Farmers reject chemicals and adopt organic practices in Ghana

Farmers in the north-eastern region of Ghana are learning how to avoid the negative economic and environmental impacts of costly agri-chemical solutions by adopting sustainable and organic practices with the help of CEAL Ghana and its development partners ELPG-Netherland, Winrock-Ghana and GEF/UNDP.

Over 10,000 farmers across 45 communities are being helped by CEAL to learn about organic compost-making from readily available local resources rather than use expensive and damaging chemicals.

They benefit from education and training sessions on how to improve crop yields and improve soil health with natural, organic preparations.

The program is part of a broader initiative by CEAL called Farmer 2 Farmer (F2F) in the region where farmers are trained in advanced agricultural practices which they then spread around the region by passing on their learnings to neighbouring farmers.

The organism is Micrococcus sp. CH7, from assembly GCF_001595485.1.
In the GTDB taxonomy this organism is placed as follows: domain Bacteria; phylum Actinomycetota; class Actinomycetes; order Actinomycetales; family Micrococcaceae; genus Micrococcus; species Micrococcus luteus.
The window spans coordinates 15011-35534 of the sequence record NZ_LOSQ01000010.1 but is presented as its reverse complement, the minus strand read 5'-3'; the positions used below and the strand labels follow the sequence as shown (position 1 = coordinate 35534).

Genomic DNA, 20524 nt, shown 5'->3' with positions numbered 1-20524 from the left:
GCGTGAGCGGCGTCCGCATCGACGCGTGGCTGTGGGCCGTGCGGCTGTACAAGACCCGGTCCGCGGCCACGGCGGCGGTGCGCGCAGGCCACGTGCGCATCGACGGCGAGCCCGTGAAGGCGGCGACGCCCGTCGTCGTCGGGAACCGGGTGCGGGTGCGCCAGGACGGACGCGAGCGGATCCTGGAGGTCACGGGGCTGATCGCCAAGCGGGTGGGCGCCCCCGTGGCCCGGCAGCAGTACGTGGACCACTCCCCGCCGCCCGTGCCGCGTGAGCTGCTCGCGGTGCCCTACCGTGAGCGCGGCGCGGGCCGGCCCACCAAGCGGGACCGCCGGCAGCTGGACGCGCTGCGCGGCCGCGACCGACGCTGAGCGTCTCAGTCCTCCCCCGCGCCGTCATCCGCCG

On small-holder farms, soil health becomes stressed and exhausted and poor yields lead to extreme food insecurity. In many communities, famine becomes a real problem.

With its mass education program, CEAL aims to teach good agronomic practices and a seasonal plan to encourage organic soil preparation and the project is jointly executed with the West Manprusi Municipal Development of Agriculture Development of Ministry of Food and Agriculture (MOFA).

CEAL hopes the project will reduce the use of costly and potentially damaging chemical fertilisers from outside sources and encourage farmers to become self-reliant and be kinder to the environment while aiming for better food and income security to support their local communities.

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